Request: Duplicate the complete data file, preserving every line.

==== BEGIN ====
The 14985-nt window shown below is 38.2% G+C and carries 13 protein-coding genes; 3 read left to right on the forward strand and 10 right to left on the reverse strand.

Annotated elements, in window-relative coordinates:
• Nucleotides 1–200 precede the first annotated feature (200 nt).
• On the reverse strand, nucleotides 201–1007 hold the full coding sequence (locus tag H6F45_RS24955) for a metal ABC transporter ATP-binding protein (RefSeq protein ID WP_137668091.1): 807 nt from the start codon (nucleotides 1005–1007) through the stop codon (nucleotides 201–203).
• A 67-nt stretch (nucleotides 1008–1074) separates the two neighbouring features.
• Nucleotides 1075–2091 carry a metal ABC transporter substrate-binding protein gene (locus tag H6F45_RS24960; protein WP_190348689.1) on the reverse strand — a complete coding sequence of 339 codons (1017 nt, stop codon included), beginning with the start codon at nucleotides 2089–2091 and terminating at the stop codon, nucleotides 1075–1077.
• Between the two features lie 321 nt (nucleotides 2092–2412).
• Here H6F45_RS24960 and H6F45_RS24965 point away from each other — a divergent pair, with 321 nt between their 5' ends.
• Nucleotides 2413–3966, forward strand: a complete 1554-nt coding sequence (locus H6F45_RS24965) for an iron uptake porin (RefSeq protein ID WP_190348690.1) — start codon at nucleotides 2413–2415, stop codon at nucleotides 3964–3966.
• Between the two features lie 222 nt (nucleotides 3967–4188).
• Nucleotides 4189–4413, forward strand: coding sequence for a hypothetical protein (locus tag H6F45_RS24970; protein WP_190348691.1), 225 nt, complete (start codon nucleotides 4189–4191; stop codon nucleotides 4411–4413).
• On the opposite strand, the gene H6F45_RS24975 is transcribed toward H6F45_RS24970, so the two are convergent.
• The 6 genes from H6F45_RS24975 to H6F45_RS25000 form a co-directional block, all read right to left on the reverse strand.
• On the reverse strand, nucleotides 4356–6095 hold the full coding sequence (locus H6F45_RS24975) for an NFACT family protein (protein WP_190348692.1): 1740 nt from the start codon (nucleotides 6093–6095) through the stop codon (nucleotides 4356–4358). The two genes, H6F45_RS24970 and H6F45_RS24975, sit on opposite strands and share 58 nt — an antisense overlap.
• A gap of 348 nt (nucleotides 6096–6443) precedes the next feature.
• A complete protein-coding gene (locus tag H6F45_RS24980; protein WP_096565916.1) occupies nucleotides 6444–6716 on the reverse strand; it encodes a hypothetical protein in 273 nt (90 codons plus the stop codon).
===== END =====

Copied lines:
The 14985-nt window shown below is 38.2% G+C and carries 13 protein-coding genes; 3 read left to right on the forward strand and 10 right to left on the reverse strand.

Annotated elements, in window-relative coordinates:
• Nucleotides 1–200 precede the first annotated feature (200 nt).
• On the reverse strand, nucleotides 201–1007 hold the full coding sequence (locus tag H6F45_RS24955) for a metal ABC transporter ATP-binding protein (RefSeq protein ID WP_137668091.1): 807 nt from the start codon (nucleotides 1005–1007) through the stop codon (nucleotides 201–203).
• A 67-nt stretch (nucleotides 1008–1074) separates the two neighbouring features.
• Nucleotides 1075–2091 carry a metal ABC transporter substrate-binding protein gene (locus tag H6F45_RS24960; protein WP_190348689.1) on the reverse strand — a complete coding sequence of 339 codons (1017 nt, stop codon included), beginning with the start codon at nucleotides 2089–2091 and terminating at the stop codon, nucleotides 1075–1077.
• Between the two features lie 321 nt (nucleotides 2092–2412).
• Here H6F45_RS24960 and H6F45_RS24965 point away from each other — a divergent pair, with 321 nt between their 5' ends.
• Nucleotides 2413–3966, forward strand: a complete 1554-nt coding sequence (locus H6F45_RS24965) for an iron uptake porin (RefSeq protein ID WP_190348690.1) — start codon at nucleotides 2413–2415, stop codon at nucleotides 3964–3966.
• Between the two features lie 222 nt (nucleotides 3967–4188).
• Nucleotides 4189–4413, forward strand: coding sequence for a hypothetical protein (locus tag H6F45_RS24970; protein WP_190348691.1), 225 nt, complete (start codon nucleotides 4189–4191; stop codon nucleotides 4411–4413).
• On the opposite strand, the gene H6F45_RS24975 is transcribed toward H6F45_RS24970, so the two are convergent.
• The 6 genes from H6F45_RS24975 to H6F45_RS25000 form a co-directional block, all read right to left on the reverse strand.
• On the reverse strand, nucleotides 4356–6095 hold the full coding sequence (locus H6F45_RS24975) for an NFACT family protein (protein WP_190348692.1): 1740 nt from the start codon (nucleotides 6093–6095) through the stop codon (nucleotides 4356–4358). The two genes, H6F45_RS24970 and H6F45_RS24975, sit on opposite strands and share 58 nt — an antisense overlap.
• A gap of 348 nt (nucleotides 6096–6443) precedes the next feature.
• A complete protein-coding gene (locus tag H6F45_RS24980; protein WP_096565916.1) occupies nucleotides 6444–6716 on the reverse strand; it encodes a hypothetical protein in 273 nt (90 codons plus the stop codon).